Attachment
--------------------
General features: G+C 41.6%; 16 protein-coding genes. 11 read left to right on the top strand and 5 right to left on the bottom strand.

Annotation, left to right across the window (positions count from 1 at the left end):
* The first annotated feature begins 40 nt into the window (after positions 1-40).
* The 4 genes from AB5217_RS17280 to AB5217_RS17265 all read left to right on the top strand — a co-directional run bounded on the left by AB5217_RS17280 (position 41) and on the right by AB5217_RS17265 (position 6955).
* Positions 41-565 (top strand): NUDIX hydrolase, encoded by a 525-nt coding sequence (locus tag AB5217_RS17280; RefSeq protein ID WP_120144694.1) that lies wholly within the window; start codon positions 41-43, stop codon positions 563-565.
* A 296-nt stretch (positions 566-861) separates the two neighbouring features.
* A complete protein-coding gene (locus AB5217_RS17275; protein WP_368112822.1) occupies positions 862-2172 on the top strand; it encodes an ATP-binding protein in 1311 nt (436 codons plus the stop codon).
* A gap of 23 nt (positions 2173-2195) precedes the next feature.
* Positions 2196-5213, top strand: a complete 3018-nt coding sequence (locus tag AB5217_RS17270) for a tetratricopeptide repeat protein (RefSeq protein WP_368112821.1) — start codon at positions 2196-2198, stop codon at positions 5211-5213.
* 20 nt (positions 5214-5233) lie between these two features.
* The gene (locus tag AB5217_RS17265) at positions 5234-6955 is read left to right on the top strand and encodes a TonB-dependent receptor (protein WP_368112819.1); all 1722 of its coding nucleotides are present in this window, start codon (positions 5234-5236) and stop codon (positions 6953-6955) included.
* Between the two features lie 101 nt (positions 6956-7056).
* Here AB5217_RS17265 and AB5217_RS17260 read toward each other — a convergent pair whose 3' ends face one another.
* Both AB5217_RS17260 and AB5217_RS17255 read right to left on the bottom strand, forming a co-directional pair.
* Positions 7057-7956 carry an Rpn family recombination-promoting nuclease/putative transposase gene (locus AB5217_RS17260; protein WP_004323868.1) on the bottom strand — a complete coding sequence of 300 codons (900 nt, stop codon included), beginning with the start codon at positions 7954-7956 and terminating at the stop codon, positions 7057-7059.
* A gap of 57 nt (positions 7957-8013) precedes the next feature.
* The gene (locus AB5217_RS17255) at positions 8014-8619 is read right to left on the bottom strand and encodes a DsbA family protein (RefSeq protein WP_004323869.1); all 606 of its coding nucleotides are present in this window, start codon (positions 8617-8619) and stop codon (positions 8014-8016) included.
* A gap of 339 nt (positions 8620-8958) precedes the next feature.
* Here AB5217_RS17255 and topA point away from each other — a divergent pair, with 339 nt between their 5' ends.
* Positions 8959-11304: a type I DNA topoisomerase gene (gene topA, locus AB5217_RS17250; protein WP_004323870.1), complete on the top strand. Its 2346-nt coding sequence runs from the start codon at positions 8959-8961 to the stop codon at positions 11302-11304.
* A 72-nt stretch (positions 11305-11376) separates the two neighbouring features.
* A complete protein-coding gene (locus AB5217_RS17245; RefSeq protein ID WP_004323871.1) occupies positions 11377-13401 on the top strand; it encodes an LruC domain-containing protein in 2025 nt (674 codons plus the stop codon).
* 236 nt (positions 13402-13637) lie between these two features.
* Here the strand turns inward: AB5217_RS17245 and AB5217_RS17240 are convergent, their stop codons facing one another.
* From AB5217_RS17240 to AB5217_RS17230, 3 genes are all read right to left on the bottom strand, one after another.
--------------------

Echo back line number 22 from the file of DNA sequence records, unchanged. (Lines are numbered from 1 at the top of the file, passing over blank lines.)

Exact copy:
* A complete protein-coding gene (locus AB5217_RS17245; RefSeq protein ID WP_004323871.1) occupies positions 11377-13401 on the top strand; it encodes an LruC domain-containing protein in 2025 nt (674 codons plus the stop codon).